Looking for the best zero waste Halloween decorations to have a spook-tacular celebration with a sustainable twist?
I’ve rounded up a list of the easiest eco-friendly Halloween decorations of 2023. Let’s see which one of the many plastic-free Halloween ideas you’ll like the most!
Table of Contents
- Best Zero Waste, Sustainable & Eco-Friendly Halloween Decorations
- Eco-Friendly Halloween Decoration Ideas That Are Zero Waste
- Pumpkin Lanterns from Recycled Paper
- Fall Leaf Garland
- Fabric Scrap Ghosts
- Mason Jar Candle Holders
- Reusable Trick-or-Treat Bags
- Recycled Paper Bats
- Felted Wool Pumpkins
- Corn Husk Wreath
- Sustainable Terrarium Haunted Houses
- Ghostly Milk Jug Luminaries
- Halloween-Themed Cloth Bunting
- Eco-Friendly Halloween Wreath with Pinecones and Twigs
- Recycled Glass Bottle Candle Holders
- Fabric Pumpkin Bowl Covers
- Are Halloween decorations bad for the environment?
- How do you decorate for Halloween sustainably?
- How do you have a plastic-free Halloween?
- Wrapping Up: Zero Waste, Sustainable & Eco-Friendly Halloween Decorations
Best Zero Waste, Sustainable & Eco-Friendly Halloween Decorations
As the bewitching season approaches, it’s the perfect time to conjure up some eco-friendly magic for your non-plastic decor. Personally, I want my sustainable Halloween decorations to not only haunt in style but also leave a minimal environmental footprint. Even though it may not be possible to completely get rid of all plastic, I want to do what I can to at least reduce the amount of plastic that ends up in our environment…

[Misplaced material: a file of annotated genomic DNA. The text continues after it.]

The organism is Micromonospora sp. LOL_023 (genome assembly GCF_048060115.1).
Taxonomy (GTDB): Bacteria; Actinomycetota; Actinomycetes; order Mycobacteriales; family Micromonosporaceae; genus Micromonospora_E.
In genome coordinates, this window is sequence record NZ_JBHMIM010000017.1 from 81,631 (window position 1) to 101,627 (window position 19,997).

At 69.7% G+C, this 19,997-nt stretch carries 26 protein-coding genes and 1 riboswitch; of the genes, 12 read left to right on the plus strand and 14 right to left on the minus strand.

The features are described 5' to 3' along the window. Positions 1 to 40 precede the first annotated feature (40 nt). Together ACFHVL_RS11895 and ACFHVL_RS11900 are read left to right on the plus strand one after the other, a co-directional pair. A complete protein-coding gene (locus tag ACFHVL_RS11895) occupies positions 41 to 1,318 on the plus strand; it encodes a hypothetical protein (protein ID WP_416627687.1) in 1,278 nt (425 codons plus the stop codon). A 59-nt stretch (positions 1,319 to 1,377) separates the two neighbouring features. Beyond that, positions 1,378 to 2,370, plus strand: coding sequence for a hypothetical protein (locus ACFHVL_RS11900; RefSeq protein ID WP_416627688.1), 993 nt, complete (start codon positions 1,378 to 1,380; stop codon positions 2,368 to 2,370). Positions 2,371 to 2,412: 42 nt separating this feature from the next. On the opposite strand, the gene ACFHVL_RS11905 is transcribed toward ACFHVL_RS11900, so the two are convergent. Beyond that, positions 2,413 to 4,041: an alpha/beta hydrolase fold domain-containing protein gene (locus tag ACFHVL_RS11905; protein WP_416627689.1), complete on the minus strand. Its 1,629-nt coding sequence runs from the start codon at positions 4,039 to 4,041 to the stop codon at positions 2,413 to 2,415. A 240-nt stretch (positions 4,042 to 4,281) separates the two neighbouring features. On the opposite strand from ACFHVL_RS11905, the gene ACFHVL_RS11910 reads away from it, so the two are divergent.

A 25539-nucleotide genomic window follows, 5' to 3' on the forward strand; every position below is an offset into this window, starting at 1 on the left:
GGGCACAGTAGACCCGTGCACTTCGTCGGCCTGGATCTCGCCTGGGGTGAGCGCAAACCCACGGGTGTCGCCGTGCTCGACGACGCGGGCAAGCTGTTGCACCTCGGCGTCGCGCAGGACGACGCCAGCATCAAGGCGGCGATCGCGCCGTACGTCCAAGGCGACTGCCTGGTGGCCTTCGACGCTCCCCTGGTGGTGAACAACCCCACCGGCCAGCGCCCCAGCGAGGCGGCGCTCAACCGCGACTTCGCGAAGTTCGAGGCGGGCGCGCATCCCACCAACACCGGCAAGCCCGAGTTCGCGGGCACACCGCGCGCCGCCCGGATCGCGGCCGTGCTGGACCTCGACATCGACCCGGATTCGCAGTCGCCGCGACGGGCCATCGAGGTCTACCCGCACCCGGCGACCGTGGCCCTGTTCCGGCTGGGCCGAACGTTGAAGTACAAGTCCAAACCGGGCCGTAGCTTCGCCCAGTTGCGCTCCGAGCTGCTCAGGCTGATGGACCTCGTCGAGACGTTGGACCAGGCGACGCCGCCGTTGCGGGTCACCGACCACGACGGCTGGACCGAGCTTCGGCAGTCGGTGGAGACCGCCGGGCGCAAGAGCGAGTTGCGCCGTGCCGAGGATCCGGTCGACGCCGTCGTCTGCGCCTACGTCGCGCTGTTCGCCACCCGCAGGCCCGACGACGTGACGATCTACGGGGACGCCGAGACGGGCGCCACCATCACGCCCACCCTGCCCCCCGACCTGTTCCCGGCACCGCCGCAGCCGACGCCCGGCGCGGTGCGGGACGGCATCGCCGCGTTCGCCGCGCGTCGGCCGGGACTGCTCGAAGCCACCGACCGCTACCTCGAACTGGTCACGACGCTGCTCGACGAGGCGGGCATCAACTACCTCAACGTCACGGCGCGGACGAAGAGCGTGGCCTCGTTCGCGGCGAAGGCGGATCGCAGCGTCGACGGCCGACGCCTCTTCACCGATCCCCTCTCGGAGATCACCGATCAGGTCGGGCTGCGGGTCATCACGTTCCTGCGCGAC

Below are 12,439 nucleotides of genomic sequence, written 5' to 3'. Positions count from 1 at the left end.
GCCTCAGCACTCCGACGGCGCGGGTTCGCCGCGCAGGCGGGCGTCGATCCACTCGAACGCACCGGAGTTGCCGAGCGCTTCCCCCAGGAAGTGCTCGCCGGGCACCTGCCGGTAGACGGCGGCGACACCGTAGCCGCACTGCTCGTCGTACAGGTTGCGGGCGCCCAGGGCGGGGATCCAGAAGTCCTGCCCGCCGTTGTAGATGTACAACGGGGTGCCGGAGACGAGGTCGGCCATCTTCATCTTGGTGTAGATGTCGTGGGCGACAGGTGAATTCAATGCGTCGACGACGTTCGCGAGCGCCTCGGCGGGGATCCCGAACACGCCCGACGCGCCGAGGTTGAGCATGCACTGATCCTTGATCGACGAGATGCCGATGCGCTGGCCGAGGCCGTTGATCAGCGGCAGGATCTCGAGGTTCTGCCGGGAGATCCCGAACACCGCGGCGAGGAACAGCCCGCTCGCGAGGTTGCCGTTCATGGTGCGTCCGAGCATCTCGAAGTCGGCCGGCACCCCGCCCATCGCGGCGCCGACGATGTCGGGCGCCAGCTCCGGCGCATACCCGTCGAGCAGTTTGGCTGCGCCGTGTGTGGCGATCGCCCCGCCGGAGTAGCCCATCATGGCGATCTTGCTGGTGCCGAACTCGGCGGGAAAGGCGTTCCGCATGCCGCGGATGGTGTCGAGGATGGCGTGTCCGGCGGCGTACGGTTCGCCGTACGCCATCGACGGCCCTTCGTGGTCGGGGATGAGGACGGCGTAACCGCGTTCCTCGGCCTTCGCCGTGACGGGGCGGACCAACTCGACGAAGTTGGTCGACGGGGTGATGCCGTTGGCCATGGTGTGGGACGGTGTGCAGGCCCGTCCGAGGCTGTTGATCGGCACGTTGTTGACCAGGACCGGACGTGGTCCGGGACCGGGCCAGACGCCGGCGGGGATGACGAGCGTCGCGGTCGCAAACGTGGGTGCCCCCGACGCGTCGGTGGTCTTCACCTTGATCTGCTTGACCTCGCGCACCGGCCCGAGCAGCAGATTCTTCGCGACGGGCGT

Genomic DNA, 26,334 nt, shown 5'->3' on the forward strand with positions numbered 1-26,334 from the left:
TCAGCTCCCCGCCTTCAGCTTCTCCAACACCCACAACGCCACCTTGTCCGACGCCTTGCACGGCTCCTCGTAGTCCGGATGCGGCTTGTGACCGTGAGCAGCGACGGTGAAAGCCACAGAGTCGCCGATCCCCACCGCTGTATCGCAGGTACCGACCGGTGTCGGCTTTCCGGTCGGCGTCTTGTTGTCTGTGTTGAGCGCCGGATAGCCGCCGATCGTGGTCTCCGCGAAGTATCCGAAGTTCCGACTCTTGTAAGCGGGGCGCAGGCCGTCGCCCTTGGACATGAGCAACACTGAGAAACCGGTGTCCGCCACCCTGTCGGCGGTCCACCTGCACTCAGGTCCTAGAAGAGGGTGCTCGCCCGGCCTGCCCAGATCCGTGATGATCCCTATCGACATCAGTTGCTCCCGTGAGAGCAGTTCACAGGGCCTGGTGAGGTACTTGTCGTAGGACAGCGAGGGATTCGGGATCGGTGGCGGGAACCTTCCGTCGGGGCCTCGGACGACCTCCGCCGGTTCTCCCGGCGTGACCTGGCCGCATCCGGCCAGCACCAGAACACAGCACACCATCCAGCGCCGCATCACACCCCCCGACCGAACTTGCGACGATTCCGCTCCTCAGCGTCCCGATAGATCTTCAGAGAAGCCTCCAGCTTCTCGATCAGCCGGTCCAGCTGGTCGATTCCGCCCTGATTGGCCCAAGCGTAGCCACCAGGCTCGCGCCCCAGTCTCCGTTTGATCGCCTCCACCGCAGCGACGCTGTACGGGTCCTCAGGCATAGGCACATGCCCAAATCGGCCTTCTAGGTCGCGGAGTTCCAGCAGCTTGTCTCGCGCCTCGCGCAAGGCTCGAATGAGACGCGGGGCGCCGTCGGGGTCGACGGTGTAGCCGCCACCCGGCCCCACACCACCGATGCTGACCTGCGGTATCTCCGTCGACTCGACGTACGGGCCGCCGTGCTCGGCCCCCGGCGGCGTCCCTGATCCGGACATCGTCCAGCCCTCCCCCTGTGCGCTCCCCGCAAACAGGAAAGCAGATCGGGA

That’s what low-waste/zero-waste Halloween decor is all about. It’s a creative cauldron where we can brew up frightful fun while being mindful of our impact on Mother Earth.
If you, too, want to find the most creative DIY tricks that are as kind to the planet as they are eerie to the eye, grab your scissors. Here are 15 amazing plastic-free Halloween decorations ready to be re-created!
Eco-Friendly Halloween Decoration Ideas That Are Zero Waste
Here are some of my favorite eco-friendly Halloween decorations for a plastic-free celebration.
Pumpkin Lanterns from Recycled Paper
- Old newspapers, magazines, or whatever paper you have around the house
- String lights (optional)
- Begin by gathering old newspapers or magazines that you no longer need. You can also use orange construction paper if you have any. This will serve as the primary material for your pumpkin lanterns.
- Carefully cut the newspapers or magazines into strips. The length of the strips can vary depending on how big you want your pumpkin lanterns to be. The width should usually be between 2 and 3 inches.